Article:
Reading for the “Personal MBA” in 2009

I don’t believe in New Year’s Resolutions as such, but a quick review of what I read in 2008 prompted me to commit to reading the Personal MBA Recommended Reading List in 2009.

grep "^2008" ~/reference/books/read | less

One unexpected side-effect of implementing GTD and swapping my pre-millennial cell phone for a Palm Treo was that I read about 50 additional books last year. Nearly all of these titles were genre fiction: mystery, suspense, crime, sci-fi, horror, etc. I’ve never been good at keeping track of multi-volume series or prolific authors, and I hate reading out of chronological order. Once I had an effective way to manage lists and convert them into actions, I really made up for lost time.

I feel a need. A need…to read!

Now that I have a proven workflow for dealing with reading lists, it makes sense to try applying it to the sort of self-improvement that the Personal MBA reading list represents, as opposed to simply reading lots of popular fiction. (Not that there’s anything wrong with that—I hope.) It took a bit of time and some regular expressions, but I soon discovered that most of the books on the Personal MBA list are available at the NYPL. Indeed, nine listed titles were sitting on shelves I pass by nearly every day.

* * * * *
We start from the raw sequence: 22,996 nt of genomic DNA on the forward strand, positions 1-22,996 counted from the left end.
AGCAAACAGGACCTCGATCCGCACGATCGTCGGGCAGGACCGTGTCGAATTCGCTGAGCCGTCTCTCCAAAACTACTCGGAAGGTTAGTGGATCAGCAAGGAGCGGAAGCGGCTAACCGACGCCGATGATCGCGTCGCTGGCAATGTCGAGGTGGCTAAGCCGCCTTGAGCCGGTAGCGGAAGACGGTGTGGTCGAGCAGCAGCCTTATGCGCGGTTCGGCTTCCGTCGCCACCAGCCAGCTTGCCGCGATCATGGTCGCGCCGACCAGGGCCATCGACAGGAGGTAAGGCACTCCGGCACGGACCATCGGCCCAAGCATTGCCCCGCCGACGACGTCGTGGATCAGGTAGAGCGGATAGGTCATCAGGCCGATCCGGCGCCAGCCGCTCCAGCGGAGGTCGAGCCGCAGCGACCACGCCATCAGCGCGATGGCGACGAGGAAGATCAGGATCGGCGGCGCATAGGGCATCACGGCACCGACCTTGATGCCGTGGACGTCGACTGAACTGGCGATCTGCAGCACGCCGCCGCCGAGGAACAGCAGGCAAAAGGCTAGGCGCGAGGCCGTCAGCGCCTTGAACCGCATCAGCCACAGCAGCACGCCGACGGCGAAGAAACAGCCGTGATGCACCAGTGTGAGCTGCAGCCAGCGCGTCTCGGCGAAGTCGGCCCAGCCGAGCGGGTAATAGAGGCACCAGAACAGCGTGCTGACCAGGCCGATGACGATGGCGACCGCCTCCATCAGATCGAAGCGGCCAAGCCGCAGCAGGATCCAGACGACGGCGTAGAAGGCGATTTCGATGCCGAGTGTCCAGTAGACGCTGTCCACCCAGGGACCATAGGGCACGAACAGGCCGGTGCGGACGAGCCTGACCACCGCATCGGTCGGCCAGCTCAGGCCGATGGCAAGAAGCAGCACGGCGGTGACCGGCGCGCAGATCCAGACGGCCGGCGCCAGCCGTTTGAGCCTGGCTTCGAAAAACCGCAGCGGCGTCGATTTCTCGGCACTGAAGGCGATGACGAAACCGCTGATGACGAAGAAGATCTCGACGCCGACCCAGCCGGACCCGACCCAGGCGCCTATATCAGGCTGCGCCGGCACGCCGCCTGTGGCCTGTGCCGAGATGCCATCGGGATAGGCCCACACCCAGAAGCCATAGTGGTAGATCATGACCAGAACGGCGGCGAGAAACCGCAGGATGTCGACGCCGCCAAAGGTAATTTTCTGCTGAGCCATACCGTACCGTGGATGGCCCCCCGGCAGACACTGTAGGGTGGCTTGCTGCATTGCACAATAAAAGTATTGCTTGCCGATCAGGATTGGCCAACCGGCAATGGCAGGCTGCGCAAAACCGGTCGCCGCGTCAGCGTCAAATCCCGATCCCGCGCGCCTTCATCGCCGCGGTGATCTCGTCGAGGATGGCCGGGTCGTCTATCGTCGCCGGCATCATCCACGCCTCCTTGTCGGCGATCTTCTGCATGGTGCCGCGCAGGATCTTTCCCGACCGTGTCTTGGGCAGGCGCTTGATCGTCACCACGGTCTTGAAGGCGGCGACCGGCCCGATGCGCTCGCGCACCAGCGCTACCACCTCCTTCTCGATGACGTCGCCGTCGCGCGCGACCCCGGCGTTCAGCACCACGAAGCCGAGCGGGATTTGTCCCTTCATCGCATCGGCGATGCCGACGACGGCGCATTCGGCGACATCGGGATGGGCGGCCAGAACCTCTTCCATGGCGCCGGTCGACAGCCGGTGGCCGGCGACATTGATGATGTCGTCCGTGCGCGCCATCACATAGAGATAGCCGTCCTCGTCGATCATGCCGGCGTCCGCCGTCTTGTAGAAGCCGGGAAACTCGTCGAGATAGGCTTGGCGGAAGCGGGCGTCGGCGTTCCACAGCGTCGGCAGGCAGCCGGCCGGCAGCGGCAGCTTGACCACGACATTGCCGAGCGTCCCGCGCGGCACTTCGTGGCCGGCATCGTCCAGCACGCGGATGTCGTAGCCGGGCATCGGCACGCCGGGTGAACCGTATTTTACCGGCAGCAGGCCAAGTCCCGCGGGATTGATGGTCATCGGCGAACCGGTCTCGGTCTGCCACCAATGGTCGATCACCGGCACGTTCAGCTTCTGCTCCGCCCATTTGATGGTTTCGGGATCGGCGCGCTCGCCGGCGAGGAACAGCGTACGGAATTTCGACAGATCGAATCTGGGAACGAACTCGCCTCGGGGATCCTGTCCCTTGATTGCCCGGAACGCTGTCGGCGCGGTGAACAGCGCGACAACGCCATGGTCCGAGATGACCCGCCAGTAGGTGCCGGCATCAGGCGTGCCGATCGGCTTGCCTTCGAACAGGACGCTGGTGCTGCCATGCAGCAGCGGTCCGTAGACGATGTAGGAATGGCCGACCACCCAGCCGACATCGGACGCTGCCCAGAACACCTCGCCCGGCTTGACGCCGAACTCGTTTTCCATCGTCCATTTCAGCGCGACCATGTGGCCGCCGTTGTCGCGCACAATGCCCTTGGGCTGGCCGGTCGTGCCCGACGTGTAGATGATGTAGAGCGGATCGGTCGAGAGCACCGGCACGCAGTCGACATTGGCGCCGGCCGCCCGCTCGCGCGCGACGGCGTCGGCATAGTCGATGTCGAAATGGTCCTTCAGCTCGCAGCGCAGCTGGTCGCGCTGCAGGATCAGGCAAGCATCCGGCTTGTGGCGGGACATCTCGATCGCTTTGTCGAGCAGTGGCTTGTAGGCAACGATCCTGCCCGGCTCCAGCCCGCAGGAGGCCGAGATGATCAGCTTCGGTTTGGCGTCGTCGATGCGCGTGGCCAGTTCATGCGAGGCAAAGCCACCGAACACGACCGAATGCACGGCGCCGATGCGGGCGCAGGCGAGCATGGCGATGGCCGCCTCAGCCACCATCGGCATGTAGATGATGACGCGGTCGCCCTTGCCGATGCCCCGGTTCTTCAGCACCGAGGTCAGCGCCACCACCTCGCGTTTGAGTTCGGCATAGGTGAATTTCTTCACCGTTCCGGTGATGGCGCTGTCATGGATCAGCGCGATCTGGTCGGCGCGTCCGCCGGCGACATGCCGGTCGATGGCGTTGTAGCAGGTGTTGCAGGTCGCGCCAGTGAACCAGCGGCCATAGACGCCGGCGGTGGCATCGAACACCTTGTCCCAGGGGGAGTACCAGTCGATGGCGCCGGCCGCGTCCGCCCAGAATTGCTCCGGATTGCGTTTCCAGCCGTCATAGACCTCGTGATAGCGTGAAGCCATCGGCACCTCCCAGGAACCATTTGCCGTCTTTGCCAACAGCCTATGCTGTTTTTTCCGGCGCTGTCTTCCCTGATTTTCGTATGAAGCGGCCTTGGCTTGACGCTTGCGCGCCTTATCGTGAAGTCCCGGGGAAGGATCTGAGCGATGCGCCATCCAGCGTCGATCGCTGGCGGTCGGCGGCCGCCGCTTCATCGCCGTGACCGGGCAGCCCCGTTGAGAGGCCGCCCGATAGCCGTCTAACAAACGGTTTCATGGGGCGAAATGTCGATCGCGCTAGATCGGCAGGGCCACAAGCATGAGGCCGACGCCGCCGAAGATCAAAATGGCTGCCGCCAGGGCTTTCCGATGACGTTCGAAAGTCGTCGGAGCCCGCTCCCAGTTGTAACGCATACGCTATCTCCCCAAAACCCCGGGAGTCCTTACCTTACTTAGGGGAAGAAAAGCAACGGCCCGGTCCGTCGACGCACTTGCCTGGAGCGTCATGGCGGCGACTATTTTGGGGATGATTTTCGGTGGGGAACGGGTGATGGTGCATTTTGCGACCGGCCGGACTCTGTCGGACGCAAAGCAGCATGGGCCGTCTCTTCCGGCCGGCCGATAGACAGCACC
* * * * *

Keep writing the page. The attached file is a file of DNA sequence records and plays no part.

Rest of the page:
I deliberately left home early this morning so I could spend a leisurely bus ride entering tasks in my Palm. I timed it well, arriving at the library just as patrons were admitted; I didn’t even have to break stride, much less wait in the cold. I worked my way down from the top floor, Palm in hand, and then used the self-service machine on the ground floor to check everything out. The guard at the exit was still getting settled at his station when I left, and actually did a double-take when he saw my stack of books. Thirty minutes later—I took the subway this time—I was home with my first batch of materials:

  1. On Writing Well by William Zinsser
  2. Influence: The Psychology of Persuasion by Robert B. Cialdini
  3. The Design of Everyday Things by Donald Norman
  4. Indispensable by Joe Calloway
  5. Growing Great Employees by Erika Andersen
  6. Purpose: The Starting Point of Great Companies by Nikos Mourkogiannis

The first three titles—Norman’s in particular—are books that I’d been meaning to read for years. (Only one was even on my “Someday/Maybe” list, though, so there’s still plenty of room for improvement in my system.)

What’s the Next Action?

Of course, except for peeking at the Norman book, I haven’t actually read anything yet. But that’s because I was doing the tasks I’d brainstormed on the first leg of my trip; my productivity halo remains untarnished for today.

This project should be an interesting test of my commitment to keep up with a reading list that actually requires serious, you know, reading. I’d say I’d post updates and book reviews to this blog as I go, but that would almost certainly be a lie. One New Year’s Resolutionesque project is probably too much as it is.